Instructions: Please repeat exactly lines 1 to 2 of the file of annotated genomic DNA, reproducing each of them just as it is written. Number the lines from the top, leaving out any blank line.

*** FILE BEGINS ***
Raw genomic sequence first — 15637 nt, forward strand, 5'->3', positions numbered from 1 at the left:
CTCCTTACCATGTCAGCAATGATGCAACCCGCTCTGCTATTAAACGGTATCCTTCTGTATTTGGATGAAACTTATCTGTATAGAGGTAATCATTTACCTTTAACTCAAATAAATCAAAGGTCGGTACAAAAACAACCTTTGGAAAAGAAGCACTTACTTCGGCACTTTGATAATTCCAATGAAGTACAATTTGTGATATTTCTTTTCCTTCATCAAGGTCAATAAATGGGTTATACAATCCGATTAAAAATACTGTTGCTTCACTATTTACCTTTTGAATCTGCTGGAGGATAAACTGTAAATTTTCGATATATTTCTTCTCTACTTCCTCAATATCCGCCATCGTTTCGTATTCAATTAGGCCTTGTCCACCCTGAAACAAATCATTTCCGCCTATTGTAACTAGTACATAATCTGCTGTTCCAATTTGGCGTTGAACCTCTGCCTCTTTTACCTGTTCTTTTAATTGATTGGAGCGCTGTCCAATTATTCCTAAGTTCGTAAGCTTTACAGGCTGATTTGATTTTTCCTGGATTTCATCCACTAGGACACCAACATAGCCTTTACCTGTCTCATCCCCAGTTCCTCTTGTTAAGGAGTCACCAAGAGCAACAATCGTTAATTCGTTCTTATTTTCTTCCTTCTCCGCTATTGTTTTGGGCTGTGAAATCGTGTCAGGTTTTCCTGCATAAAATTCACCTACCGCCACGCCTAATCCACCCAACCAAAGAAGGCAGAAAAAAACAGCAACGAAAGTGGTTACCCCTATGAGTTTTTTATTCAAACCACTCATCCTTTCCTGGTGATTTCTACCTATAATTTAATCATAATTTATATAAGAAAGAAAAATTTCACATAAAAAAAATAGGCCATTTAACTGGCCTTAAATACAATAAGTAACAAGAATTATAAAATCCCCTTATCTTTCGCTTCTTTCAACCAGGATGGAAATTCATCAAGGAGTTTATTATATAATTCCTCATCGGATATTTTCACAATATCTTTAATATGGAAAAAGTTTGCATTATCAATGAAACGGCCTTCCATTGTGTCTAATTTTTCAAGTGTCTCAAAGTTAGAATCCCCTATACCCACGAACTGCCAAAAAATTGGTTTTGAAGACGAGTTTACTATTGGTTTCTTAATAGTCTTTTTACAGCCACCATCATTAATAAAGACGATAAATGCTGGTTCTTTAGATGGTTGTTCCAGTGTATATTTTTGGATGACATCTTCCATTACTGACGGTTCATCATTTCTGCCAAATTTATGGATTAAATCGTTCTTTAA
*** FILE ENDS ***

Raw genomic sequence first — 15637 nt, forward strand, 5'->3', positions numbered from 1 at the left:
CTCCTTACCATGTCAGCAATGATGCAACCCGCTCTGCTATTAAACGGTATCCTTCTGTATTTGGATGAAACTTATCTGTATAGAGGTAATCATTTACCTTTAACTCAAATAAATCAAAGGTCGGTACAAAAACAACCTTTGGAAAAGAAGCACTTACTTCGGCACTTTGATAATTCCAATGAAGTACAATTTGTGATATTTCTTTTCCTTCATCAAGGTCAATAAATGGGTTATACAATCCGATTAAAAATACTGTTGCTTCACTATTTACCTTTTGAATCTGCTGGAGGATAAACTGTAAATTTTCGATATATTTCTTCTCTACTTCCTCAATATCCGCCATCGTTTCGTATTCAATTAGGCCTTGTCCACCCTGAAACAAATCATTTCCGCCTATTGTAACTAGTACATAATCTGCTGTTCCAATTTGGCGTTGAACCTCTGCCTCTTTTACCTGTTCTTTTAATTGATTGGAGCGCTGTCCAATTATTCCTAAGTTCGTAAGCTTTACAGGCTGATTTGATTTTTCCTGGATTTCATCCACTAGGACACCAACATAGCCTTTACCTGTCTCATCCCCAGTTCCTCTTGTTAAGGAGTCACCAAGAGCAACAATCGTTAATTCGTTCTTATTTTCTTCCTTCTCCGCTATTGTTTTGGGCTGTGAAATCGTGTCAGGTTTTCCTGCATAAAATTCACCTACCGCCACGCCTAATCCACCCAACCAAAGAAGGCAGAAAAAAACAGCAACGAAAGTGGTTACCCCTATGAGTTTTTTATTCAAACCACTCATCCTTTCCTGGTGATTTCTACCTATAATTTAATCATAATTTATATAAGAAAGAAAAATTTCACATAAAAAAAATAGGCCATTTAACTGGCCTTAAATACAATAAGTAACAAGAATTATAAAATCCCCTTATCTTTCGCTTCTTTCAACCAGGATGGAAATTCATCAAGGAGTTTATTATATAATTCCTCATCGGATATTTTCACAATATCTTTAATATGGAAAAAGTTTGCATTATCAATGAAACGGCCTTCCATTGTGTCTAATTTTTCAAGTGTCTCAAAGTTAGAATCCCCTATACCCACGAACTGCCAAAAAATTGGTTTTGAAGACGAGTTTACTATTGGTTTCTTAATAGTCTTTTTACAGCCACCATCATTAATAAAGACGATAAATGCTGGTTCTTTAGATGGTTGTTCCAGTGTATATTTTTGGATGACATCTTCCATTACTGACGGTTCATCATTTCTGCCAAATTTATGGATTAAATCGTTCTTTAA